- Tangent: Edward VII had a long afraid with Lillie Langtry, and there is a story, probably false, that he was cross with Langtry one day and said to her: "I've spent enough on you to build a battleship." She said: "You've spent enough in me to float one."

- XL: The panel are shown a bust and are asked what the Ancient Greeks used it for. However, they do not show the full picture. Below it is a carving of a penis. This is a "herm" and the Greeks would rub them in oil and then stroke the penis for good luck. In 415 BC, during the Peloponnesian War there was an incident known as the "Mutilation of the Herms" where the penises were hacked off.

- XL Tangent: It was around this period in history that it was discovered what the penis was for. It is argued that the fact that men discovering that the penis has a role in reproduction changed everything, because men thought that it was them that were responsible for creating new life. Before the discovery goddess cultures were revered because it was the mother who gave birth, but after the role of the penis was discovered these cultures fell into decline.

- Spending a Penny Bonus: The worst thing you can do with a gympie-gympie is to wipe your bottom with it. This is a plant in Queensland that has probably the most vicious sting in nature, and to make things worse it looks like a dock leaf. It is reported that brushing against it is like being burnt with hot acid and electrocuted at the same time. One account a soldier in the bush during WWII was caught short, used the wrong leaf, and was in so much pain that he shot himself in an attempt ease the pain. In 1866 a surveyor reported that his pack horse was stung by the plant, went mad and died in two hours. Les Moore, a scientific officer with the Queensland government was stung across the face and ended up looking like Mr. Potato Head.

- Tangent: Sandi says that the gympie-gympie cannot be as bad as the shiny toilet paper they used at boarding school like Bronco. Sandi used to write airmail letter to her mother on Bronco.

- The football team that is the worst at losing major trophies, in the sense of misplacing the trophy that they had won, is Aston Villa. In 1895 their F.A. Cup was stolen from the window of a sports shop in Birmingham. 63 years later a man named Harry Burge admitted to stealing the trophy and turning it into counterfeit half-crown coins. The second trophy Aston Villa lost was the European Cup in 1981, which they lost a year later. Two members of the team took it to a darts match where the cup was stolen. A man called Adrian Reed admitted years later that he was the thief. It was taken to a local police station where the police played a match themselves to decide who got to keep it. The F.A. Cup also gets damaged so much every year that it has to get repaired every year.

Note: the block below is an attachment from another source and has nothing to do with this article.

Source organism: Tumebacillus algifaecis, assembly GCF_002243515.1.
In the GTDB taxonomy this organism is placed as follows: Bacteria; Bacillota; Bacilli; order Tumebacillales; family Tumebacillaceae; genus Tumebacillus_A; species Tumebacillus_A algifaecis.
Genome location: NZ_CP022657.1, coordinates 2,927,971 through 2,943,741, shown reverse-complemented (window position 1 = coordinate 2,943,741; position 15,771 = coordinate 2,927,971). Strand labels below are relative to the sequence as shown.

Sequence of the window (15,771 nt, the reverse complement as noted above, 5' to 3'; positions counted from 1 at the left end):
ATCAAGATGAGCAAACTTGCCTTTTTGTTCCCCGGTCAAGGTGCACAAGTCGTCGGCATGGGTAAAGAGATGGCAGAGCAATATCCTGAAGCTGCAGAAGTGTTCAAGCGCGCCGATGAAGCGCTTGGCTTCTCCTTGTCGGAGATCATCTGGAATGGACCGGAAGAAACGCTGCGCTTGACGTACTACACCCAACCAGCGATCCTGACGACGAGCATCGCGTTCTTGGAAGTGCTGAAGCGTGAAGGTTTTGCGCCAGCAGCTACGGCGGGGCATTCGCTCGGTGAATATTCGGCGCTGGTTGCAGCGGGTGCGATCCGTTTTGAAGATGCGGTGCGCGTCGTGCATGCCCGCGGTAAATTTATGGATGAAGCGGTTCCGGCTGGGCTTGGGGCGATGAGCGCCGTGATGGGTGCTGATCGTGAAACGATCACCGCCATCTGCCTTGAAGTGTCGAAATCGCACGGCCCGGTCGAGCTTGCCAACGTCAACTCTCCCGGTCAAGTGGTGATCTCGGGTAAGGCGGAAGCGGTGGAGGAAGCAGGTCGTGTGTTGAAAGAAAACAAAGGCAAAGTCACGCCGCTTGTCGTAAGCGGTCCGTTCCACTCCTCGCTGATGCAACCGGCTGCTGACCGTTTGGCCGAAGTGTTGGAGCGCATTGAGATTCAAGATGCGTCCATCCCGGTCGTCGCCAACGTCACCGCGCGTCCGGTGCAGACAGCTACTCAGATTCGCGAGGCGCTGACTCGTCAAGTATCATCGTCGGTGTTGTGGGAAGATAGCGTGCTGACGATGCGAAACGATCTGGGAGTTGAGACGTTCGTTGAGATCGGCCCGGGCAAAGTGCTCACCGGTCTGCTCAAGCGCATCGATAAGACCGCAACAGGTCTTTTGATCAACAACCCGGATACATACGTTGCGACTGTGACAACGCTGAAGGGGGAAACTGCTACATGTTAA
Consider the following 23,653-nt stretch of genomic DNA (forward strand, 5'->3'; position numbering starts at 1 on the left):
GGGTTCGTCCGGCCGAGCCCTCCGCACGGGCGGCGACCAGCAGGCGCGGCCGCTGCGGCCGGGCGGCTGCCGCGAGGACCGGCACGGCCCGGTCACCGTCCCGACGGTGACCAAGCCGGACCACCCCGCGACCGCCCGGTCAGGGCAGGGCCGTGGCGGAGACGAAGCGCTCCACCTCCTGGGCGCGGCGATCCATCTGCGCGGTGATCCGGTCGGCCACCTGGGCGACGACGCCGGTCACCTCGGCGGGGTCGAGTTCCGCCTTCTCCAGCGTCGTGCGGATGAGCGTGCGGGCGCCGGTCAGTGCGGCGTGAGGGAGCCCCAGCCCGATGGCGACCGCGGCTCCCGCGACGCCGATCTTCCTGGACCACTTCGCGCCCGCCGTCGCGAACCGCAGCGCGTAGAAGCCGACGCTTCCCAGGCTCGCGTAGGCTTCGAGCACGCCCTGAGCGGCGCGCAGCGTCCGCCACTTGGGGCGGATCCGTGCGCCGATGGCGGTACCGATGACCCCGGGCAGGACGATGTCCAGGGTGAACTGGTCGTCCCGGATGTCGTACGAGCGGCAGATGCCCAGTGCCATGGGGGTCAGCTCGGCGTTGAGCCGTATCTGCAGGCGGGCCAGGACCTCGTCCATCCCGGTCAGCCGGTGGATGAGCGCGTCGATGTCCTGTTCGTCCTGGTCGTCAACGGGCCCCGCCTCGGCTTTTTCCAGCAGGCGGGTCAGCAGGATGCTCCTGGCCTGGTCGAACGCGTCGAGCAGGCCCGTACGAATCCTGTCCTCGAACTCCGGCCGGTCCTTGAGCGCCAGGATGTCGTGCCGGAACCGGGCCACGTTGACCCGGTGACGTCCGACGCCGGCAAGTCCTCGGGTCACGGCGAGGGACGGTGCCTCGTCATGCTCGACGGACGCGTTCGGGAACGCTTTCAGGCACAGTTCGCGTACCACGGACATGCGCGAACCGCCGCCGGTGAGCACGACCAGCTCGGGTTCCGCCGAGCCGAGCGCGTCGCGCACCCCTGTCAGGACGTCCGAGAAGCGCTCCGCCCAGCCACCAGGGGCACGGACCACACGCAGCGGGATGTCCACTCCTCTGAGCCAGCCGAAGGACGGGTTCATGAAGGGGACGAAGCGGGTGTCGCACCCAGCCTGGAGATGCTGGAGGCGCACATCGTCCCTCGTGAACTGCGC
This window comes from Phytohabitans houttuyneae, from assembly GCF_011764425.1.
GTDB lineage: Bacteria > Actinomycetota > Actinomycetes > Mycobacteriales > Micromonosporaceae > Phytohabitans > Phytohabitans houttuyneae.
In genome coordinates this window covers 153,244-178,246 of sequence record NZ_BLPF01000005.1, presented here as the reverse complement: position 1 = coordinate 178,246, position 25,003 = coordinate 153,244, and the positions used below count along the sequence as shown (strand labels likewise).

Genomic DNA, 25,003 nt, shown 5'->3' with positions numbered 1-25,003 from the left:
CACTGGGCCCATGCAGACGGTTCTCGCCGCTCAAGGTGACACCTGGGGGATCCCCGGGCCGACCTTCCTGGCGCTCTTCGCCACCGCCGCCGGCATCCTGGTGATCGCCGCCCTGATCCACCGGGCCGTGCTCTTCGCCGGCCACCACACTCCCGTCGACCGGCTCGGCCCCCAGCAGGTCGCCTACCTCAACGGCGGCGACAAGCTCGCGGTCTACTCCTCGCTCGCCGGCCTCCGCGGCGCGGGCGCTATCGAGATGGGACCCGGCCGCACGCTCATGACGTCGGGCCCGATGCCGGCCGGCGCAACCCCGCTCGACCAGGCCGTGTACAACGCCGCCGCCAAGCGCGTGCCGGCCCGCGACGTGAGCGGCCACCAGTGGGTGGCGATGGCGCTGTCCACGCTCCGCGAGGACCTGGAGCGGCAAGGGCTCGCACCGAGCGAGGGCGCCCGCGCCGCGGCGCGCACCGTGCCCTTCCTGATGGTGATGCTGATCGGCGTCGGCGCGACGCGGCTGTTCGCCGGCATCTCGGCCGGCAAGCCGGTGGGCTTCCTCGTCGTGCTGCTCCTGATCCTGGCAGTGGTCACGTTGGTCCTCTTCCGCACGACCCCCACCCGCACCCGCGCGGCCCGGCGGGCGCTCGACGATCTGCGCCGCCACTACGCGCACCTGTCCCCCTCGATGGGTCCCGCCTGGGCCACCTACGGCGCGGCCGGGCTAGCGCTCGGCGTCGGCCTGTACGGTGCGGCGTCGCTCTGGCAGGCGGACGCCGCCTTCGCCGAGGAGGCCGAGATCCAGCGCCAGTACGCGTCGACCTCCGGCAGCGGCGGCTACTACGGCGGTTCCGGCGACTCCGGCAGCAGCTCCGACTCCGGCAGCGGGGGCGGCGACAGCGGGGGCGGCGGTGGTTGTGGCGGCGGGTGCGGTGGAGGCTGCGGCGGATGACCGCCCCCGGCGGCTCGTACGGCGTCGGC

- Tangent: In the 1964 F.A. Cup Final that was won by West Ham United their manager Ron Greenwood took it home on the London Underground and tried to discretely cover it using a cloth, but it still stuck out.

- XL Tangent: Danny talked to Jackie Charlton and said that after England won the World Cup in 1966 himself, Alan Ball and some other people went to the Talk of the Town. Charlton said that after this he woke up in a couple's house in Dagenham that he had never met before or since and the first thing he did was collect his jacket and check the pockets to see if his winner's medal was still there, which it was. Jackie's brother Bobby used to have a cigarette at half-time in every match. There was also a ladies football team called the Dick Kerr Ladies, which were the most popular football team in the country during World War II, and one of the players used to smoke Woodbines while playing.

General Ignorance

- The day that is added to a leap year is 24th February. The extra 24th February means that the original 24th February becomes the 25th February and all the other days get pushed down a date until 29th February. This is because the Romans divided the calendar into three, and when the Romans discovered that a year is 365.25 days they added the extra day to one of those three divisions. Evidence for the 24th February being the day that is added is that in Denmark the day for women to propose to men is the 24th February. (Forfeit: February 29th)

- The year in which the Second World War started is debatable. To say it is 1939 is a rather Anglo-French view. Before 1939 the Germany had been at war with other countries, and the Chinese had been at war with the Japanese. Thus it had been going on at least 1937, and possibly even as early as 1935. (Forfeit: 1939)

- XL Tangent: Sandi's father was a MEP along with Otto von Habsburg. Sandi's father was watching a football match in the common room and Habsburg asked who was playing. Sandi's father said: "Austria Hungary" and Habsburg said: "Oh, against whom?"